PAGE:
Received 21 September 2001
Purification, crystallization and preliminary X-ray crystallographic analysis of agkaggregin, a C-type lectin-like protein from Agkistrodon acutus venom
Sijiu Liu,a,b Zhongliang Zhu,a,b Jinpeng Sun,a,b Zhiqiang Zhu,a,b Qingqiu Huang,a,b Maikun Tenga,b and Liwen Niua,b,c*
aKey Laboratory of Structural Biology, University of Science and Technology of China, Chinese Academy of Sciences, 96 Jinzhai Road, Hefei, Anhui 230026, People's Republic of China,bDepartment of Molecular and Cell Biology, School of Life Sciences,University of Science and Technology of China, 96 Jinzhai Road, Hefei, Anhui 230026, People's Republic of China, and cNational Laboratory of Biomacromolecules, Institute of Biophysics, CAS, 15 Datun Road, Beijing 100101, People's Republic of China
A snake-venom C-type lectin-like protein, agkaggregin, has been isolated from Agkistrodon acutus venom. Agkaggregin has an apparent molecular mass of about 28 kDa and consists of two different types of subunits, an -subunit (15 kDa) and a -subunit (14 kDa). Agkaggregin has the ability to induce platelet aggregation at concentrations of the order of nanomoles. The agkaggregin crystals grew for nearly a year by hanging-drop vapour diffusion and belong to the I222 space group, with unit-cell parameters a = 64.75, b = 74.21, c = 133.24 Å. One asymmetric unit contains one heterodimer, corresponding to a volume-to-mass ratio of 2.795 Å3 Da-1. Agkaggregin may exist in two association forms: an heterodimer and a dimer of heterodimers that associates during the long process of crystallization.
The snake-venom C-type lectin-like proteins, members of the C-type lectin superfamily (Drickamer, 1999), are normally devoid of enzymatic activity and bind proteins that play essential roles in thrombosis and haemostasis. They are widely used to investigate the physiological functions of the target proteins involved, to detect the interactions with their targets and the subsequent effects of these interactions such as anticoagulation and platelet activity. These can be illustrated by experimental results from two examples: botrocetin (a vWF-binding protein from Bothrops jararaca; Andrews et al., 1989; Sugimoto et al., 1991; Dong et al., 2001) and convulxin (a platelet membrane glycoprotein VI binding protein from Crotalus durissus terrificus; Polgar et al., 1997; Jandrot-Perrus et al., 1997; Andrews & Berdt, 2000).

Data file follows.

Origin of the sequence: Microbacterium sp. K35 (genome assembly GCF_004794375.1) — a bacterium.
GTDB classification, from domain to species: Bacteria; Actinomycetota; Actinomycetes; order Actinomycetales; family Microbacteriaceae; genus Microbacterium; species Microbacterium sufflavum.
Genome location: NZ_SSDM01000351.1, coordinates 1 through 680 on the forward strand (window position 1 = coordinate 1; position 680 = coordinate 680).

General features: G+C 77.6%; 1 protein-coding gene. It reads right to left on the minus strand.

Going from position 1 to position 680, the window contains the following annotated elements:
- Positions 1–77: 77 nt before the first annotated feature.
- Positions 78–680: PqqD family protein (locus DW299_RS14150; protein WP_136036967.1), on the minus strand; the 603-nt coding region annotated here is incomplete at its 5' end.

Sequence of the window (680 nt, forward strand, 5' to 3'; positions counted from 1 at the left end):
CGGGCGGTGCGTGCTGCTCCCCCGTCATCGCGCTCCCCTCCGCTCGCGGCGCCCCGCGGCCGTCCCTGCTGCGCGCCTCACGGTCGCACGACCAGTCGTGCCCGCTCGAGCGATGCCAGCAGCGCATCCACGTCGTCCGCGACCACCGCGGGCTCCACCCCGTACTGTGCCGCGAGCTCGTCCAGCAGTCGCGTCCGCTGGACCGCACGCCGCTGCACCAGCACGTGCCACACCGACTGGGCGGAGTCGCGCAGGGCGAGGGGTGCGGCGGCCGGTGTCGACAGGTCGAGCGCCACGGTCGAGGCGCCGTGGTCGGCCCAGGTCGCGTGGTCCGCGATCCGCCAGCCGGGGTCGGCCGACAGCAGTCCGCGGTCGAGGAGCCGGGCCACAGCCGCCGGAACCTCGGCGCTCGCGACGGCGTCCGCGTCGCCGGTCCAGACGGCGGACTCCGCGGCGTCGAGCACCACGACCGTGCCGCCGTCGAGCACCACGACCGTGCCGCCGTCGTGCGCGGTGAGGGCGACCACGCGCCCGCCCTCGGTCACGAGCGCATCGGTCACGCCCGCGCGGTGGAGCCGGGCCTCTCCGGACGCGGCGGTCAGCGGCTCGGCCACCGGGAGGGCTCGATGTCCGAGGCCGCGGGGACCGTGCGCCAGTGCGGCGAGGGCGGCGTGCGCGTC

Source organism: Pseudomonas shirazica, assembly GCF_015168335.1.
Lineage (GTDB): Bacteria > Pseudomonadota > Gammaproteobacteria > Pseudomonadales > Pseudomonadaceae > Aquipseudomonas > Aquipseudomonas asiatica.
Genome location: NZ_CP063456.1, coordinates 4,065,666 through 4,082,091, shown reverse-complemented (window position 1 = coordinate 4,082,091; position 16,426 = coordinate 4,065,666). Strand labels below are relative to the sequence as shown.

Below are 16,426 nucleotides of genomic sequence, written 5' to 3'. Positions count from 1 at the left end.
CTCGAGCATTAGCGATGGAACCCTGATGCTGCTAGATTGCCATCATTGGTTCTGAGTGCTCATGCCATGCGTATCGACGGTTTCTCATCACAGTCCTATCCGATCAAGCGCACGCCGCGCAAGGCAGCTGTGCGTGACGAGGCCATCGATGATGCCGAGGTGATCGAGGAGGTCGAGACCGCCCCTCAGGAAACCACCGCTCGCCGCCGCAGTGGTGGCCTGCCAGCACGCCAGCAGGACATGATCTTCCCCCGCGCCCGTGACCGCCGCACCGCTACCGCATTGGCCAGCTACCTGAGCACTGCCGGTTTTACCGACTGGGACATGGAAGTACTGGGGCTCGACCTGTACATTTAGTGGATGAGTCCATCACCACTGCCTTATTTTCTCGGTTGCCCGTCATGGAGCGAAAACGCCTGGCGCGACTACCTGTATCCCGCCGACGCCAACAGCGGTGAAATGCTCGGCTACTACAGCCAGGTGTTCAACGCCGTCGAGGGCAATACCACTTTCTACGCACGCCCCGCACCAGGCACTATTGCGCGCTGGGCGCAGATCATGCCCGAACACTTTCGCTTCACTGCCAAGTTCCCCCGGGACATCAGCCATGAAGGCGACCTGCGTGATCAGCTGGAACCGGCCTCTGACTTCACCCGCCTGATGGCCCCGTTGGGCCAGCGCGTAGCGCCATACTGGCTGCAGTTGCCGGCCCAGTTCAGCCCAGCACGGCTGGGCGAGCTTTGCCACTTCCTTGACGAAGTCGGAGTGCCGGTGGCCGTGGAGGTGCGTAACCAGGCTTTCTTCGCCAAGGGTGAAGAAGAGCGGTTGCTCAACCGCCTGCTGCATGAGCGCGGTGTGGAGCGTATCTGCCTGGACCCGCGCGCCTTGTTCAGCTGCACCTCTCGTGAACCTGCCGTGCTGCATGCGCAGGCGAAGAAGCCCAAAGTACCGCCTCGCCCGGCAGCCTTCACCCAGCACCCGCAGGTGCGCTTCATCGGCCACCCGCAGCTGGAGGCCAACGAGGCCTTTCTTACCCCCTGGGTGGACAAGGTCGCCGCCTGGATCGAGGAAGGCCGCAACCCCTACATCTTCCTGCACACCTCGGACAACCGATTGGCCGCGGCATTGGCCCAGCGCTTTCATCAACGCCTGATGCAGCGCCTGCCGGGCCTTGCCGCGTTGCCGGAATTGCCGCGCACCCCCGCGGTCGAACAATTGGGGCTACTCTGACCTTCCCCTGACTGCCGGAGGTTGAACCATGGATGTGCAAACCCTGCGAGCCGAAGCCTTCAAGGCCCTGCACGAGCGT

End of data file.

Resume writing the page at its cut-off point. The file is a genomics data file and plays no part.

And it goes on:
Four snake-venom C-type lectin-like protein structures and one protein-substrate complex structure have been determined by X-ray diffraction analysis: habu factor IX/X binding protein and habu factor IX binding protein isolated from Trimeresurus flavoviridis (Mizuno et al., 1997, 1999), flavocetin-A from T. albolabris (Fukuda et al., 2000), botrocetin from B. jararaca (Sen et al., 2001) and the complex of factor X binding protein from A. acutus with the Gla domain of factor X (Mizuno et al., 2001). These structures are helpful in understanding the interactions between various snake-venom C-type lectin-like proteins and their targets (whole forms or architectural features for specific binding). For example, there are many hydrophilic, hydrophobic and water-molecule-mediated hydrogen-bonding interactions widely involved in the binding of factor X binding protein to its target protein according to the crystal structure of the complex (Mizuno et al., 2001); the crystal structure of flavocetin-A shows a cyclic tetradimer which could account for the binding to its target protein GP Ib with high affinity (Fukuda et al., 2000).